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Comment: Re:Buh? (Score 1) 345

by dagamer34 (#47020245) Attached to: AMD Preparing To Give Intel a Run For Its Money
It wasn't that surprising that AMD was king around 2003-2004, the problem was that Intel was playing very dirty, signing deals with OEMs like Dell to specifically NOT use AMD chips. The fines Intel got from the EU are never going to do as much to help AMD as actually gaining more profits during that period (and who knows, they may not have sold their mobile Radeon group to Qualcomm in an effort to raise cash). It's the domino effect of unknowns that hurts the most.

Comment: Re:And... (Score 3, Informative) 305

by dagamer34 (#43456925) Attached to: Ouya Performance Not Particularly Exciting
The raw part cost of a smartphone SoC is a tiny portion of the bill of materials (BOM), maybe 10-15%. CPU is maybe $30 at the very high end? So for a box like the OUYA where the CPU is probably the biggest cost and they don't have to worry about a display, camera, battery, cellular radios, or massive amounts of storage, they probably could have sprung for a Snapdragon 600 or Tegra 4. Only thing is it would have delayed the product by 6 months since those chips are in high demand from smartphone OEMs. Take a look at this cost breakdown analysis of the GS4: $236 worth of parts selling for $699 just shows you how things are roughly priced (granted, MSRP - BOM != profit, but Samsung is in a pretty good position). Also you'll learn the biggest conspiracy of smartphones ever: it does NOT cost $100 to go from 16GB NAND to 32GB, or 32->64, or 64->128.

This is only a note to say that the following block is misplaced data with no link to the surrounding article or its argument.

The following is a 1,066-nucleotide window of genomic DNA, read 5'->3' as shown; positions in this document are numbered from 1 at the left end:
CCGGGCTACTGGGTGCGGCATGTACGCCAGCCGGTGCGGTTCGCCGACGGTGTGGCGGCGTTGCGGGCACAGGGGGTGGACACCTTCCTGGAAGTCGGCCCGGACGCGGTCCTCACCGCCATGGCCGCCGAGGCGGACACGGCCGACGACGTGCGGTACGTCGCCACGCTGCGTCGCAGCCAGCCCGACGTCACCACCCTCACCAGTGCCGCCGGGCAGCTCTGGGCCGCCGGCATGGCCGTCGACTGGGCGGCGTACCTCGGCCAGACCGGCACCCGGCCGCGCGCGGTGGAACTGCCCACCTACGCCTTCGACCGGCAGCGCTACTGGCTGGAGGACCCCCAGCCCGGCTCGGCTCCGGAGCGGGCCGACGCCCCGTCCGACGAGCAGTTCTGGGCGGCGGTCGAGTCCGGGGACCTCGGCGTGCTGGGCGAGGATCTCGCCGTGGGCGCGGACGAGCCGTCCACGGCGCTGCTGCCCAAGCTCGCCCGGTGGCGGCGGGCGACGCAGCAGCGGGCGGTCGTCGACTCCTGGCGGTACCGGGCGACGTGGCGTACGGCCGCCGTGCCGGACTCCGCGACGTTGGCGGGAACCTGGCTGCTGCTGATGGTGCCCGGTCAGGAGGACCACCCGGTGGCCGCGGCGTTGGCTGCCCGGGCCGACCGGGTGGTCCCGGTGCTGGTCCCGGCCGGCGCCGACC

Comment: Re:Does it matter? (Score 2) 433

by dagamer34 (#43062247) Attached to: Did Steve Jobs Pick the Wrong Tablet Size?
Back when the first iPad was released, even a 4.3" phone was considered extremely large, so a 7-8" tablet would have still been significantly larger than phones of the time. And your point is weakened by the fact that larger screen phones exist today and people are still clamoring for smaller tablets. Besides the iPad, there isn't a single, truly successful 10" tablet, but there are several, well-selling 7" ones.

Comment: Re:"Flaw"? (Score 5, Informative) 269

by dagamer34 (#42900639) Attached to: Google Store Sends User Information To App Developers
If this were the iOS or Windows Phone stores, then yes, that would be true. But with Google Play, the developer actually IS the merchant. The Play Store itself is only an intermediary. The system is setup like any other online store where there are "ordered" and goods are "shipped". Blame the fact that Google basically grafted the paid Android store onto a system that was meant for real-world goods. Honestly though, this isn't news. Every Android developer has known this for YEARS. And this is no different than any other online store out there.

Comment: Re:Well, it was nice while it lasted (Score 4, Interesting) 284

by dagamer34 (#42772029) Attached to: Next-Gen Console Wars Will Soon Begin In Earnest
If Microsoft wants to make the ultimate entertainment device, it's going to have a Bluray drive. I don't think it has anything to do with "sucking up pride", it's simply impractical to ship a new console with a DVD drive in 2013, and using some proprietary format is just plain idiotic because of the overhead costs. Heck, if even Nintendo has adopted the technology (but not licensed the ability to play BD video), then it's a given that Microsoft will include a Bluray drive in its next console. A given. I do expect 1st day digital downloads for all games though.

Comment: Stereoscopic 3D (Score 4, Insightful) 553

by dagamer34 (#41962679) Attached to: Microsoft Makes Direct X 11.1 a Windows 8 Exclusive
Honestly, the only thing important to DirectX 11.1 besides some optimizations is a standardized way to support 3D instead of proprietary nVidia 3D vision and AMD HD3D. And if you don't care about S3D, then 11.1 is a non issue. Sounds like a bunch of FUD to me. Regardless, until you see a bunch of DirectX 11.1 exclusive games and DirectX 11 support is dropped (which will never happen), people are ranting about nothing.

Premature optimization is the root of all evil. -- D.E. Knuth